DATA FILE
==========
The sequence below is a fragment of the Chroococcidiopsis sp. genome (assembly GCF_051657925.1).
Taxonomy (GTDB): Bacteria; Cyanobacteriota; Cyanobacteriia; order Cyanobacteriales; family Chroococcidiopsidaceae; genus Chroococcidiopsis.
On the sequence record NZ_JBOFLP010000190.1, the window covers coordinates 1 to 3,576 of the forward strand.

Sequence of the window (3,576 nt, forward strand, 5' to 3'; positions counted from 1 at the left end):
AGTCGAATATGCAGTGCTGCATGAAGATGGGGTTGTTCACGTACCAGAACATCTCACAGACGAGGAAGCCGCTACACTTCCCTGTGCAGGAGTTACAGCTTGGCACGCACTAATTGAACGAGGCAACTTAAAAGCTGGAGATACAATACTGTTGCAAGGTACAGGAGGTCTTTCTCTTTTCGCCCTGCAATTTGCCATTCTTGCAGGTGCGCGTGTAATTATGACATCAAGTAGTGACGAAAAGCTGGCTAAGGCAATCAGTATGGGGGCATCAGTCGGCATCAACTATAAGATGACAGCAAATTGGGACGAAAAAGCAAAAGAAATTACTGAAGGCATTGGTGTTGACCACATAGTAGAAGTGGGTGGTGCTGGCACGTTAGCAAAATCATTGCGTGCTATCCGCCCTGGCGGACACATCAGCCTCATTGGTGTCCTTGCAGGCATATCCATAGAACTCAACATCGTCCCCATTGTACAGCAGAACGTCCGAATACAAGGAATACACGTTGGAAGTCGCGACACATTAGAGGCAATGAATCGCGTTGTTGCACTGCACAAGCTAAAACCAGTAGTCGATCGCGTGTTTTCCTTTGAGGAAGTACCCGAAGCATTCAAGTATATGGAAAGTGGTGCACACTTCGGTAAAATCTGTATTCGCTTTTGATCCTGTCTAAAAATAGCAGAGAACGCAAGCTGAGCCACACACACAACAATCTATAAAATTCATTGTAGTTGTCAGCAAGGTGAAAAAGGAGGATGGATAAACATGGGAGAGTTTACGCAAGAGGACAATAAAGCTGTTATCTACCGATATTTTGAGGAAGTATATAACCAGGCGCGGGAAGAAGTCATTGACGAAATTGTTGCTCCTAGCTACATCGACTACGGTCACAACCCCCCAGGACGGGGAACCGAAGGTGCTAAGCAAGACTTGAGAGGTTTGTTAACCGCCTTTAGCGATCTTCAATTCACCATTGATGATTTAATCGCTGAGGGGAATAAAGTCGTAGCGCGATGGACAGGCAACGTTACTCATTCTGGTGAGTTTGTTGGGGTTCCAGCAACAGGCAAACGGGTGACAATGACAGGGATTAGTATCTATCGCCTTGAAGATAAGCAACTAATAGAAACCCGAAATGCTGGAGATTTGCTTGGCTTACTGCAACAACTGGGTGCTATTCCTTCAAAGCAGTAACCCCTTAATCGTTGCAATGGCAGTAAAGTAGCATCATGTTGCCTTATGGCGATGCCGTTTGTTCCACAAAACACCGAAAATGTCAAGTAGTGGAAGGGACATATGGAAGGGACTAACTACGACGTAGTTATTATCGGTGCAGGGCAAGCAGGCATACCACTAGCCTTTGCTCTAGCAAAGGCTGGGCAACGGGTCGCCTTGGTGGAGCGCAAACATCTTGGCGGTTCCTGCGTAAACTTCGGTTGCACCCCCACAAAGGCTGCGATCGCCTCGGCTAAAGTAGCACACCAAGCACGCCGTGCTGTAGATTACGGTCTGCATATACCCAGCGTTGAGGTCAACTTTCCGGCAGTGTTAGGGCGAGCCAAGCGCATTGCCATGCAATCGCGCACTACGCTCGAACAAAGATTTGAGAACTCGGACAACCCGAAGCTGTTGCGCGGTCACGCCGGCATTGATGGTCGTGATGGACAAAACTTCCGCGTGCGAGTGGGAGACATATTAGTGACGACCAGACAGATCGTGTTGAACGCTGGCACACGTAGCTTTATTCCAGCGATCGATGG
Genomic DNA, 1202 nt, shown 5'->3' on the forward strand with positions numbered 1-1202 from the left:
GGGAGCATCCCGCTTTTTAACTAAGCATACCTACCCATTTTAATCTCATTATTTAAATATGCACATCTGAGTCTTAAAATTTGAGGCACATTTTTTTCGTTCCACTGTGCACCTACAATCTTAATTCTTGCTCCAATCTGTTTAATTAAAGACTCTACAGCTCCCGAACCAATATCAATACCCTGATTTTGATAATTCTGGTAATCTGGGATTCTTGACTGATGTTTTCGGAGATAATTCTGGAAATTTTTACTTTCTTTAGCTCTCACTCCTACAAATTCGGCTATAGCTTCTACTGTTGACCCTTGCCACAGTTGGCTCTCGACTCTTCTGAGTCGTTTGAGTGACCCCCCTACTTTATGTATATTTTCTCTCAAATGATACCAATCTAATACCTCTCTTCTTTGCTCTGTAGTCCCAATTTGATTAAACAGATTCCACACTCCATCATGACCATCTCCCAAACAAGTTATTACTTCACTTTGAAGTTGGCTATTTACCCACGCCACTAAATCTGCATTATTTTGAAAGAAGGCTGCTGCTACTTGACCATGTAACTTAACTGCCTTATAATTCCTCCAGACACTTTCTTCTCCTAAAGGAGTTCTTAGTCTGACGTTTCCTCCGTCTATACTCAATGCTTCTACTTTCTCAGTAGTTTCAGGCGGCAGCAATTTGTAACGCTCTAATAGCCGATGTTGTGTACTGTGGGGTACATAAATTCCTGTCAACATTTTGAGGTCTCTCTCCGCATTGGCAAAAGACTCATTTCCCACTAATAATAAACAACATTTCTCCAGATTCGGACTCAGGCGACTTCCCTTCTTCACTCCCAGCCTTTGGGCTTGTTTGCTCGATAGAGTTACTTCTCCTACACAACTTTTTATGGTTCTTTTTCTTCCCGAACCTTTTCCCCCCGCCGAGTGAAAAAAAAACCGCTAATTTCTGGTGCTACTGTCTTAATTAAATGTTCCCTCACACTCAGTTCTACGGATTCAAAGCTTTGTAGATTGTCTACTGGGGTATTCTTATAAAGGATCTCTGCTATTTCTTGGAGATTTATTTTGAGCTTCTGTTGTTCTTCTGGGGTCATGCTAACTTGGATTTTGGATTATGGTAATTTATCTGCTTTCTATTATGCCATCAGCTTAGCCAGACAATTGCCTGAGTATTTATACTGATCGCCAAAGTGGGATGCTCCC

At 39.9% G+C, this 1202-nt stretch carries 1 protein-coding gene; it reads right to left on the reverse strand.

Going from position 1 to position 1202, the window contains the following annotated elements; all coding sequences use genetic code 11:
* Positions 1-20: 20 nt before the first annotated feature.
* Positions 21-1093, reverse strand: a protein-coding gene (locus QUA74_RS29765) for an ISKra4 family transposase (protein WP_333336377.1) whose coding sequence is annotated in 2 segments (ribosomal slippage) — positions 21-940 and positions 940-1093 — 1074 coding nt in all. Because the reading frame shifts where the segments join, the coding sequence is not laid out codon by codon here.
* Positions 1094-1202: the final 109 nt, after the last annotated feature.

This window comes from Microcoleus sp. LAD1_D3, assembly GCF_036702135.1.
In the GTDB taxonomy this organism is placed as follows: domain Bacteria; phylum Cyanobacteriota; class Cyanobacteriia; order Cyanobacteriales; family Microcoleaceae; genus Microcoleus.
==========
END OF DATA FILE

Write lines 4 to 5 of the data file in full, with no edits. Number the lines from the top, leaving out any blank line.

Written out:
Sequence of the window (3,576 nt, forward strand, 5' to 3'; positions counted from 1 at the left end):
AGTCGAATATGCAGTGCTGCATGAAGATGGGGTTGTTCACGTACCAGAACATCTCACAGACGAGGAAGCCGCTACACTTCCCTGTGCAGGAGTTACAGCTTGGCACGCACTAATTGAACGAGGCAACTTAAAAGCTGGAGATACAATACTGTTGCAAGGTACAGGAGGTCTTTCTCTTTTCGCCCTGCAATTTGCCATTCTTGCAGGTGCGCGTGTAATTATGACATCAAGTAGTGACGAAAAGCTGGCTAAGGCAATCAGTATGGGGGCATCAGTCGGCATCAACTATAAGATGACAGCAAATTGGGACGAAAAAGCAAAAGAAATTACTGAAGGCATTGGTGTTGACCACATAGTAGAAGTGGGTGGTGCTGGCACGTTAGCAAAATCATTGCGTGCTATCCGCCCTGGCGGACACATCAGCCTCATTGGTGTCCTTGCAGGCATATCCATAGAACTCAACATCGTCCCCATTGTACAGCAGAACGTCCGAATACAAGGAATACACGTTGGAAGTCGCGACACATTAGAGGCAATGAATCGCGTTGTTGCACTGCACAAGCTAAAACCAGTAGTCGATCGCGTGTTTTCCTTTGAGGAAGTACCCGAAGCATTCAAGTATATGGAAAGTGGTGCACACTTCGGTAAAATCTGTATTCGCTTTTGATCCTGTCTAAAAATAGCAGAGAACGCAAGCTGAGCCACACACACAACAATCTATAAAATTCATTGTAGTTGTCAGCAAGGTGAAAAAGGAGGATGGATAAACATGGGAGAGTTTACGCAAGAGGACAATAAAGCTGTTATCTACCGATATTTTGAGGAAGTATATAACCAGGCGCGGGAAGAAGTCATTGACGAAATTGTTGCTCCTAGCTACATCGACTACGGTCACAACCCCCCAGGACGGGGAACCGAAGGTGCTAAGCAAGACTTGAGAGGTTTGTTAACCGCCTTTAGCGATCTTCAATTCACCATTGATGATTTAATCGCTGAGGGGAATAAAGTCGTAGCGCGATGGACAGGCAACGTTACTCATTCTGGTGAGTTTGTTGGGGTTCCAGCAACAGGCAAACGGGTGACAATGACAGGGATTAGTATCTATCGCCTTGAAGATAAGCAACTAATAGAAACCCGAAATGCTGGAGATTTGCTTGGCTTACTGCAACAACTGGGTGCTATTCCTTCAAAGCAGTAACCCCTTAATCGTTGCAATGGCAGTAAAGTAGCATCATGTTGCCTTATGGCGATGCCGTTTGTTCCACAAAACACCGAAAATGTCAAGTAGTGGAAGGGACATATGGAAGGGACTAACTACGACGTAGTTATTATCGGTGCAGGGCAAGCAGGCATACCACTAGCCTTTGCTCTAGCAAAGGCTGGGCAACGGGTCGCCTTGGTGGAGCGCAAACATCTTGGCGGTTCCTGCGTAAACTTCGGTTGCACCCCCACAAAGGCTGCGATCGCCTCGGCTAAAGTAGCACACCAAGCACGCCGTGCTGTAGATTACGGTCTGCATATACCCAGCGTTGAGGTCAACTTTCCGGCAGTGTTAGGGCGAGCCAAGCGCATTGCCATGCAATCGCGCACTACGCTCGAACAAAGATTTGAGAACTCGGACAACCCGAAGCTGTTGCGCGGTCACGCCGGCATTGATGGTCGTGATGGACAAAACTTCCGCGTGCGAGTGGGAGACATATTAGTGACGACCAGACAGATCGTGTTGAACGCTGGCACACGTAGCTTTATTCCAGCGATCGATGG